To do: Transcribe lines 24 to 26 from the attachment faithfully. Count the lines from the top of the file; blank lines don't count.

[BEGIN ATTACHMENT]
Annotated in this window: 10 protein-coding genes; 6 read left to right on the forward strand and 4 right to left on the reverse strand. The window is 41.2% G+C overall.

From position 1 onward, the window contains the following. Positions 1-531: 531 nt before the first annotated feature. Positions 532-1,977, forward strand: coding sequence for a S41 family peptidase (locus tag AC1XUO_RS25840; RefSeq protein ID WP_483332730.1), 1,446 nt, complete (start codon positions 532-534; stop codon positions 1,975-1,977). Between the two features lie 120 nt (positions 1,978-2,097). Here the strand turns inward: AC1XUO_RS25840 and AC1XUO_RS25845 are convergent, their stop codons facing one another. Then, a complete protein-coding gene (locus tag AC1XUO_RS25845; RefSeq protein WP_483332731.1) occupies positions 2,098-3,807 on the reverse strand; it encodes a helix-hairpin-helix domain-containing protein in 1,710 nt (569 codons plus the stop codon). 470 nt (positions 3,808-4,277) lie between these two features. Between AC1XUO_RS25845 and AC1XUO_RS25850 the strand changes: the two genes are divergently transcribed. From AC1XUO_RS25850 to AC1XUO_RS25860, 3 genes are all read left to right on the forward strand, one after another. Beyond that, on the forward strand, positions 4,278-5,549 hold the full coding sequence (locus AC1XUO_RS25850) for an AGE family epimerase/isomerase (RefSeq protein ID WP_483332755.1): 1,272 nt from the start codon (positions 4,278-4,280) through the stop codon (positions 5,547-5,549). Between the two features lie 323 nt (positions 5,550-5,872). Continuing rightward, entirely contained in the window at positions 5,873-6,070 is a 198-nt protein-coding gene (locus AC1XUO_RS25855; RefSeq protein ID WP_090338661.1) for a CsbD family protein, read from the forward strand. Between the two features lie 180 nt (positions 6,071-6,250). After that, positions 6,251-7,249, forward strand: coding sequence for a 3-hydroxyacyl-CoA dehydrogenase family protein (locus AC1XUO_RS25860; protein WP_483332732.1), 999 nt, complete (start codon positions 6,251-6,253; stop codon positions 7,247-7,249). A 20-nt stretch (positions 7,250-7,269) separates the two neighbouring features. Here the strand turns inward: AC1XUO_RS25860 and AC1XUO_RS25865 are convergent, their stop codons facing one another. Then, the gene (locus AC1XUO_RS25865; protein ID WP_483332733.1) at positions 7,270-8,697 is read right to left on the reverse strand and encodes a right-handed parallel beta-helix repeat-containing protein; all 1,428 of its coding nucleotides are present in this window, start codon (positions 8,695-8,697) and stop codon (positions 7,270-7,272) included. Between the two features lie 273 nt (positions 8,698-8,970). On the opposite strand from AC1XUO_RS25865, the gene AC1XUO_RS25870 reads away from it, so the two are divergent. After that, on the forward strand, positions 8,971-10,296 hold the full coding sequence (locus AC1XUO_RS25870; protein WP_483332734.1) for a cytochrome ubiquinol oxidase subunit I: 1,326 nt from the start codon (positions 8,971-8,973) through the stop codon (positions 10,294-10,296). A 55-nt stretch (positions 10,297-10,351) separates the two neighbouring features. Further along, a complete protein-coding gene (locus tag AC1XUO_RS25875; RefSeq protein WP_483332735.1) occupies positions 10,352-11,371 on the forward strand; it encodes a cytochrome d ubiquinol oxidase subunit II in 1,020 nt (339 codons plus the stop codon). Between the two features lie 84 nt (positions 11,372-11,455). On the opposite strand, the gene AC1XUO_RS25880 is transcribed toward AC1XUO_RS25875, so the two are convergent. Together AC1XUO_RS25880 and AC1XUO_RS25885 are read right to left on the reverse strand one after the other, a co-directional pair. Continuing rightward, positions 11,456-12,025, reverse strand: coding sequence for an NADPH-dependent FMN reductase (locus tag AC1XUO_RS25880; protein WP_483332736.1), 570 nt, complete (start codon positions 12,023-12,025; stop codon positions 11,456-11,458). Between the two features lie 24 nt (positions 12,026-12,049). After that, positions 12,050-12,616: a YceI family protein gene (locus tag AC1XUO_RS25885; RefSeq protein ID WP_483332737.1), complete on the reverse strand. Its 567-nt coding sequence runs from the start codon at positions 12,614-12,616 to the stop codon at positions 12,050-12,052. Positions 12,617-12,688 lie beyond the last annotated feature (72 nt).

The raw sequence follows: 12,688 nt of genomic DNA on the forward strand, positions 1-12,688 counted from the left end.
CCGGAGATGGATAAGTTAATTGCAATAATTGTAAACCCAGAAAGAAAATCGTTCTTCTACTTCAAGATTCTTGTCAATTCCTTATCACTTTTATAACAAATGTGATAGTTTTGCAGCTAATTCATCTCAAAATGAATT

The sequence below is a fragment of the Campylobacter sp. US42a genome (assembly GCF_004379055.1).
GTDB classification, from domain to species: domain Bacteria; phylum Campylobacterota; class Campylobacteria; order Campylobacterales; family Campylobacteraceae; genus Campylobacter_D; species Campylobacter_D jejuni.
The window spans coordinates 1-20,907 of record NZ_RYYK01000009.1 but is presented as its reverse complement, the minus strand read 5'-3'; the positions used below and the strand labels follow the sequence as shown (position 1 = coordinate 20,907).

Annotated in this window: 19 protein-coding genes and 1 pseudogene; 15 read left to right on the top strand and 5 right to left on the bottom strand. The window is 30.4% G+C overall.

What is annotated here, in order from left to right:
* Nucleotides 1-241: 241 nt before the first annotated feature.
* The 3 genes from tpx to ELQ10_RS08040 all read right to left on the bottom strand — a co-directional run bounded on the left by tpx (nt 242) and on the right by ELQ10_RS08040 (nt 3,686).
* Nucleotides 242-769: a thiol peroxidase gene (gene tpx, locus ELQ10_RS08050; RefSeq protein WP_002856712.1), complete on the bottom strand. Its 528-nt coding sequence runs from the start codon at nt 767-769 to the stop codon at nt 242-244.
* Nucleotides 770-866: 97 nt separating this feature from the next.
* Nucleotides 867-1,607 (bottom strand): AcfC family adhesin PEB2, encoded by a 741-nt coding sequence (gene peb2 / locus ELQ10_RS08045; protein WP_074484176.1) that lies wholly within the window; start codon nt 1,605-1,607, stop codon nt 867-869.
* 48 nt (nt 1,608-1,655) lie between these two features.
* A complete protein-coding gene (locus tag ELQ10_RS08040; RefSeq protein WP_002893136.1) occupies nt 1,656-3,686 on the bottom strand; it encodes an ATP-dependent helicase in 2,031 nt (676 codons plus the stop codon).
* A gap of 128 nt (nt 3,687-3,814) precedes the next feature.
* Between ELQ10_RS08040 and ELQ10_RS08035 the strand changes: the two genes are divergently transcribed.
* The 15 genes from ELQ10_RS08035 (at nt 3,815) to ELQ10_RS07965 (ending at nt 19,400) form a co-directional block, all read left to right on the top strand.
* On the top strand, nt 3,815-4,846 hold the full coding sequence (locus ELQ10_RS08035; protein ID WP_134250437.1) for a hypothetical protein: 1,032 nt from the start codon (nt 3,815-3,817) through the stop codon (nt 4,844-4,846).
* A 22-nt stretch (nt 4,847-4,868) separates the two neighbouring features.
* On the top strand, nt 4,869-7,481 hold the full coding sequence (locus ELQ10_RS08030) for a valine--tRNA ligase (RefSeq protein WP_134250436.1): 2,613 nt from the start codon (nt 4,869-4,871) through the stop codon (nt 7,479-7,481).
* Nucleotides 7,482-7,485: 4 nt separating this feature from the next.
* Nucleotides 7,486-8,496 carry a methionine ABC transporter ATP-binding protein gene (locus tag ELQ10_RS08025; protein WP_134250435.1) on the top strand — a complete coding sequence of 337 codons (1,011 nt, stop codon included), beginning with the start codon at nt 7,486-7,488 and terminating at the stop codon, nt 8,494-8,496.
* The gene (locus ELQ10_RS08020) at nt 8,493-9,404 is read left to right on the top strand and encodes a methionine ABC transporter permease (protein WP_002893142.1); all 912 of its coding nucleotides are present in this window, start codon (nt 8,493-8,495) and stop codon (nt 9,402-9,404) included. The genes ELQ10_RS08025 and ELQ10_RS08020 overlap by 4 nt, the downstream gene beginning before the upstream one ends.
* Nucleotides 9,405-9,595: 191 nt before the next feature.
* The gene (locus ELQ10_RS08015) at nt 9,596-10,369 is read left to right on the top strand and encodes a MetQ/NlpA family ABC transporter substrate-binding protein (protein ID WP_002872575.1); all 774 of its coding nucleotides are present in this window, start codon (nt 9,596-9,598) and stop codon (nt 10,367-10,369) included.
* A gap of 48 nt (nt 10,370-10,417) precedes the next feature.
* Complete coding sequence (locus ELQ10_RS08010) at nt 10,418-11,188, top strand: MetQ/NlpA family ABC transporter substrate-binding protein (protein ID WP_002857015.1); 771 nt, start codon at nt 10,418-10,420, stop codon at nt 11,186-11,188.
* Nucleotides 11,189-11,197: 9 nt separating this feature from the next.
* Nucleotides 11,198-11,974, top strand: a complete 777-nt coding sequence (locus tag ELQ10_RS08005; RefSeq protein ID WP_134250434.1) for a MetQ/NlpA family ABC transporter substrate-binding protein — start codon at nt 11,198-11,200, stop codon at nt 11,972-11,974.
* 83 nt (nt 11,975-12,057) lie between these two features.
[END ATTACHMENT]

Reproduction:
* Nucleotides 7,486-8,496 carry a methionine ABC transporter ATP-binding protein gene (locus tag ELQ10_RS08025; protein WP_134250435.1) on the top strand — a complete coding sequence of 337 codons (1,011 nt, stop codon included), beginning with the start codon at nt 7,486-7,488 and terminating at the stop codon, nt 8,494-8,496.
* The gene (locus ELQ10_RS08020) at nt 8,493-9,404 is read left to right on the top strand and encodes a methionine ABC transporter permease (protein WP_002893142.1); all 912 of its coding nucleotides are present in this window, start codon (nt 8,493-8,495) and stop codon (nt 9,402-9,404) included. The genes ELQ10_RS08025 and ELQ10_RS08020 overlap by 4 nt, the downstream gene beginning before the upstream one ends.
* Nucleotides 9,405-9,595: 191 nt before the next feature.